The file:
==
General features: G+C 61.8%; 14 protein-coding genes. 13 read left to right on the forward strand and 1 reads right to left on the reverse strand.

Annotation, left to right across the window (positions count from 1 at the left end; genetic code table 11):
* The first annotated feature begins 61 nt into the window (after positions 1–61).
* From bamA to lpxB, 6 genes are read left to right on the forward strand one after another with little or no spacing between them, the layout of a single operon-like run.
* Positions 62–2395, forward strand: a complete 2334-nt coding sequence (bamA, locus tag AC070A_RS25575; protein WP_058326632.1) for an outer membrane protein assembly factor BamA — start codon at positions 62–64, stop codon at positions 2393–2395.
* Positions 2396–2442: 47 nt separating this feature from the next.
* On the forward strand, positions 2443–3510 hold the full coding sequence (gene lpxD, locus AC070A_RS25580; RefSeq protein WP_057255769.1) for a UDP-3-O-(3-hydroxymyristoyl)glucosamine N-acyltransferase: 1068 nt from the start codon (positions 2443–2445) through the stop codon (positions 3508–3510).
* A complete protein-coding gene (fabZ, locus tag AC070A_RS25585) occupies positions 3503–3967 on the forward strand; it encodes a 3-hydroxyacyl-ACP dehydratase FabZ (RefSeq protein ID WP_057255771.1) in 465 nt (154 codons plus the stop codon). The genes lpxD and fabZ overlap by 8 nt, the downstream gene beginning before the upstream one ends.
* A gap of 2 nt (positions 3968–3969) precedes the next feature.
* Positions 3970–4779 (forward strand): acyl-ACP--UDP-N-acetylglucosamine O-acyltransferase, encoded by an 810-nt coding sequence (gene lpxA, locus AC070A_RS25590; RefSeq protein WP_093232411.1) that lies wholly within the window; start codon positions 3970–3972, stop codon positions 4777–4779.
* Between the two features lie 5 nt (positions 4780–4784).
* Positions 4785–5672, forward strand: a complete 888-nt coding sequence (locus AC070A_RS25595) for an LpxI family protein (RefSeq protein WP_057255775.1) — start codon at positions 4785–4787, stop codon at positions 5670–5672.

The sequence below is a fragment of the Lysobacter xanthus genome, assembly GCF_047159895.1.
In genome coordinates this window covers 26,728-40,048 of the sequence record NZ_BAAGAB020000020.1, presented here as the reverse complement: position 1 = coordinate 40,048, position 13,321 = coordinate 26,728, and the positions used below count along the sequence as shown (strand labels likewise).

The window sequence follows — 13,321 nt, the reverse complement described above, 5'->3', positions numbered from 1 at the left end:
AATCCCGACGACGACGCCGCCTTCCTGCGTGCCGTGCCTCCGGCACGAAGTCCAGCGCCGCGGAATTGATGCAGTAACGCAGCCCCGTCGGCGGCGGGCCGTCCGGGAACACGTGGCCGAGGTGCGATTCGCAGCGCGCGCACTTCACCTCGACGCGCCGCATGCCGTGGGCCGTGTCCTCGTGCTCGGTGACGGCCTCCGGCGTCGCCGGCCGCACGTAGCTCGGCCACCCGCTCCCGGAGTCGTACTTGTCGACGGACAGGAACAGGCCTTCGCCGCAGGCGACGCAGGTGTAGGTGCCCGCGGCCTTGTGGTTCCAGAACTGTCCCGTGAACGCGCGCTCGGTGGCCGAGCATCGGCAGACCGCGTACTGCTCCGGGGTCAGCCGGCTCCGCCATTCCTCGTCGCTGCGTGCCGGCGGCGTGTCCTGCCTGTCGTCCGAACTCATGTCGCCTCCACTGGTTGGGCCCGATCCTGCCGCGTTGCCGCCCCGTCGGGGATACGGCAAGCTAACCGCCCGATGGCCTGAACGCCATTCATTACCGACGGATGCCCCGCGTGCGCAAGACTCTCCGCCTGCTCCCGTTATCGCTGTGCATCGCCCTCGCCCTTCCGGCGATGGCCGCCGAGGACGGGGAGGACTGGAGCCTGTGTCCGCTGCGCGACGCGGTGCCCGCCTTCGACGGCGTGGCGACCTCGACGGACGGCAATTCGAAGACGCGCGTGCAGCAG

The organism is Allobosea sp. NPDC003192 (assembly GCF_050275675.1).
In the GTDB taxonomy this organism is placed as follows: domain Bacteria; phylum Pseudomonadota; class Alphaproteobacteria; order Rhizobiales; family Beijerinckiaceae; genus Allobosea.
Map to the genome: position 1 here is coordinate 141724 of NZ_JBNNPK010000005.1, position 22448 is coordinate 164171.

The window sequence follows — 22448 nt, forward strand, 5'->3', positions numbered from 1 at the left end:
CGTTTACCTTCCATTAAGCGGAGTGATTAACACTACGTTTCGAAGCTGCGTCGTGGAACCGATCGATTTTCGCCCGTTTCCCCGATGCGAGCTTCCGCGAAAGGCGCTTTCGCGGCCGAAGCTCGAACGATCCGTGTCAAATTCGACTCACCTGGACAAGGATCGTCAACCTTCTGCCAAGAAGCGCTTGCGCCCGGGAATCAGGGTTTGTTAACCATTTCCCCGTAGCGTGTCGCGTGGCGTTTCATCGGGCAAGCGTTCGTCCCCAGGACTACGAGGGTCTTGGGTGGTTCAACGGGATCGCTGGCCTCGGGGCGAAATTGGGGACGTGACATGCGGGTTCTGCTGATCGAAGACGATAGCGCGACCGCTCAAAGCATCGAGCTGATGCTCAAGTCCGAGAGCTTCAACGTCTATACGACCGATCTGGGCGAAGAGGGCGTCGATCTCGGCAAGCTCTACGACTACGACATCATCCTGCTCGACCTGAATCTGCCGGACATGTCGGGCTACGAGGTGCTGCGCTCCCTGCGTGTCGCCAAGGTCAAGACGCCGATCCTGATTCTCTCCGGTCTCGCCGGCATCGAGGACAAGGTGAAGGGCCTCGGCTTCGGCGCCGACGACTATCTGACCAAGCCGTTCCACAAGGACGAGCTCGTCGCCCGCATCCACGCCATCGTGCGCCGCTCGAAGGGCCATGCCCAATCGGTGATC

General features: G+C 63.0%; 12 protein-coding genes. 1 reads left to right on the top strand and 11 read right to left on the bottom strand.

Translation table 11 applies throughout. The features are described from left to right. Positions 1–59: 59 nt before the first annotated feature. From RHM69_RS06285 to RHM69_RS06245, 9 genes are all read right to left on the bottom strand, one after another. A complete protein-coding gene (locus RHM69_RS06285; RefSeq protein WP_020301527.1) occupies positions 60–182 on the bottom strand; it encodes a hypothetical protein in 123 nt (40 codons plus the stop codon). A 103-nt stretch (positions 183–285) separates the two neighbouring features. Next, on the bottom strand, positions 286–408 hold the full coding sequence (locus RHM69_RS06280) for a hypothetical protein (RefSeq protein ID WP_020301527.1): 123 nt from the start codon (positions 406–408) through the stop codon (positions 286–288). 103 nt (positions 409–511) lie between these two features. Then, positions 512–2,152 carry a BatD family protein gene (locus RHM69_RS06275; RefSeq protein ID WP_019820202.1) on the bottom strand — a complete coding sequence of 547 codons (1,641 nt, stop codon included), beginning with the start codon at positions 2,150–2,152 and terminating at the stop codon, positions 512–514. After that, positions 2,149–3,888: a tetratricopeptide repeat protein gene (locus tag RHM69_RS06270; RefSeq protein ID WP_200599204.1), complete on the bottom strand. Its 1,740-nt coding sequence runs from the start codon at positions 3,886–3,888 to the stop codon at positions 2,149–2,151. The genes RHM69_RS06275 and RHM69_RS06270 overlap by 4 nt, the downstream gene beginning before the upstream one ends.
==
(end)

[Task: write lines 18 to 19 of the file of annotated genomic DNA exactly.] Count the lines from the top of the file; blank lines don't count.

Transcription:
In the GTDB taxonomy this organism is placed as follows: domain Bacteria; phylum Pseudomonadota; class Alphaproteobacteria; order Rhizobiales; family Beijerinckiaceae; genus Allobosea.
Map to the genome: position 1 here is coordinate 141724 of NZ_JBNNPK010000005.1, position 22448 is coordinate 164171.